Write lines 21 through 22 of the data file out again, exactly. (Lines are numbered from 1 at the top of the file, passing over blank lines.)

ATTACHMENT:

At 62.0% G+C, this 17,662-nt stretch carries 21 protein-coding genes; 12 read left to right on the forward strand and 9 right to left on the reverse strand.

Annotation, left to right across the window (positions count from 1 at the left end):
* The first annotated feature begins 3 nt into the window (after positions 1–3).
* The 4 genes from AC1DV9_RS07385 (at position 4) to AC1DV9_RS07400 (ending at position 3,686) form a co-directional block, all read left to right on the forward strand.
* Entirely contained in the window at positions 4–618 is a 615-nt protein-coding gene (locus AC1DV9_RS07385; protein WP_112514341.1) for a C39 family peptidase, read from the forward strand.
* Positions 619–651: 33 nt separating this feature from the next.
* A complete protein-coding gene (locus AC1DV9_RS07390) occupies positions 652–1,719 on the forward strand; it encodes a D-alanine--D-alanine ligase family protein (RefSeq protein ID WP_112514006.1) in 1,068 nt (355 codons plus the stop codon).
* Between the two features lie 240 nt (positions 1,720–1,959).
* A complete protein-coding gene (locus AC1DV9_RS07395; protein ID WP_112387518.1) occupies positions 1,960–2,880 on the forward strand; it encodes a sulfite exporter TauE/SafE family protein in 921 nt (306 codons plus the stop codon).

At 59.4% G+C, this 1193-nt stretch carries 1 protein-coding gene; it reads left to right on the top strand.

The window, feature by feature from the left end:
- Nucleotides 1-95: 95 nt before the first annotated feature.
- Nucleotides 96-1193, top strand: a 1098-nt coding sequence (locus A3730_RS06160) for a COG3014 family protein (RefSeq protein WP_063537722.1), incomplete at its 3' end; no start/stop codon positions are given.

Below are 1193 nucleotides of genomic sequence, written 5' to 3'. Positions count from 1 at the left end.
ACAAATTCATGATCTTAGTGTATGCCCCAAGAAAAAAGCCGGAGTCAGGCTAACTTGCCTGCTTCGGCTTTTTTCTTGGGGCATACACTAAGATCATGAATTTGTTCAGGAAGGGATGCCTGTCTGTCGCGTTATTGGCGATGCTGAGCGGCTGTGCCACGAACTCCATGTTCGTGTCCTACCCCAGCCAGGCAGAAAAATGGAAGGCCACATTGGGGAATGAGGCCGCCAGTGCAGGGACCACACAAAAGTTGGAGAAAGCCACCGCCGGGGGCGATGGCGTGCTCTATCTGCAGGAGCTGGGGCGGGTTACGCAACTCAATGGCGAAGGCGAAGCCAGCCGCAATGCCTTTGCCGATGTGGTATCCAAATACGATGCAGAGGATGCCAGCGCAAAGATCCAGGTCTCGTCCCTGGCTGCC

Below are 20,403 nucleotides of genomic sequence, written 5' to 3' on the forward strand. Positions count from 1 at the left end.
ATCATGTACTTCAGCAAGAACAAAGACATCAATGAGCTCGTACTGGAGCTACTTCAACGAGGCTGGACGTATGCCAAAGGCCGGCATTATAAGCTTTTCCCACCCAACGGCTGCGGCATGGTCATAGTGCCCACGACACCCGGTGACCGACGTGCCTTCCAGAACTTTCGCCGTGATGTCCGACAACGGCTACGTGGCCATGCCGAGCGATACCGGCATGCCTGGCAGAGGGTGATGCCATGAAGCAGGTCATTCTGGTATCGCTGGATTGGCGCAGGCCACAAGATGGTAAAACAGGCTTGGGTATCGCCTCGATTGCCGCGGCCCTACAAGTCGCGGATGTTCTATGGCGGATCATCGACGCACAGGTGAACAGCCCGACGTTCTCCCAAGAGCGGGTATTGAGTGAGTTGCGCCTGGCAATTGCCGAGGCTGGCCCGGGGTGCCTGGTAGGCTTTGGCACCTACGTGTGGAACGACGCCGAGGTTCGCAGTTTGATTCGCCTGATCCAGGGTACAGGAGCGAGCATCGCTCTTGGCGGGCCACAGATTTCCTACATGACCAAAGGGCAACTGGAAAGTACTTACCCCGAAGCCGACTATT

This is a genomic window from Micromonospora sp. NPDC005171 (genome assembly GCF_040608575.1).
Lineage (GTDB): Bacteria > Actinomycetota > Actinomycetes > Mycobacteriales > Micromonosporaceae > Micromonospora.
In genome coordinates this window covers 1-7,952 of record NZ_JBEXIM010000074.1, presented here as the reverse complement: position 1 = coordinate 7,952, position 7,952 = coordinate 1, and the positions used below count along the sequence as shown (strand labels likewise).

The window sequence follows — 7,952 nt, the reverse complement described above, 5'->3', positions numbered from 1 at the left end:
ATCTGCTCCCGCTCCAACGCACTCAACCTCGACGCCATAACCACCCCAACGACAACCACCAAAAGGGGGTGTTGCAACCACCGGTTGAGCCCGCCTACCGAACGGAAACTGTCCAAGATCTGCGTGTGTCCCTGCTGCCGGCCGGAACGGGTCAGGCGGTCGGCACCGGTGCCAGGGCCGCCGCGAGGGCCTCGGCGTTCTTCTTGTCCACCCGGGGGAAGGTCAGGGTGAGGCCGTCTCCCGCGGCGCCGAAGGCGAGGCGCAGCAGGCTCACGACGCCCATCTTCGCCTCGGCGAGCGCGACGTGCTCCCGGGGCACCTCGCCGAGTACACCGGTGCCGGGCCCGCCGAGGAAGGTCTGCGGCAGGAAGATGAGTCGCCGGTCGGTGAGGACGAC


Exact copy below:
The window sequence follows — 7,952 nt, the reverse complement described above, 5'->3', positions numbered from 1 at the left end:
ATCTGCTCCCGCTCCAACGCACTCAACCTCGACGCCATAACCACCCCAACGACAACCACCAAAAGGGGGTGTTGCAACCACCGGTTGAGCCCGCCTACCGAACGGAAACTGTCCAAGATCTGCGTGTGTCCCTGCTGCCGGCCGGAACGGGTCAGGCGGTCGGCACCGGTGCCAGGGCCGCCGCGAGGGCCTCGGCGTTCTTCTTGTCCACCCGGGGGAAGGTCAGGGTGAGGCCGTCTCCCGCGGCGCCGAAGGCGAGGCGCAGCAGGCTCACGACGCCCATCTTCGCCTCGGCGAGCGCGACGTGCTCCCGGGGCACCTCGCCGAGTACACCGGTGCCGGGCCCGCCGAGGAAGGTCTGCGGCAGGAAGATGAGTCGCCGGTCGGTGAGGACGAC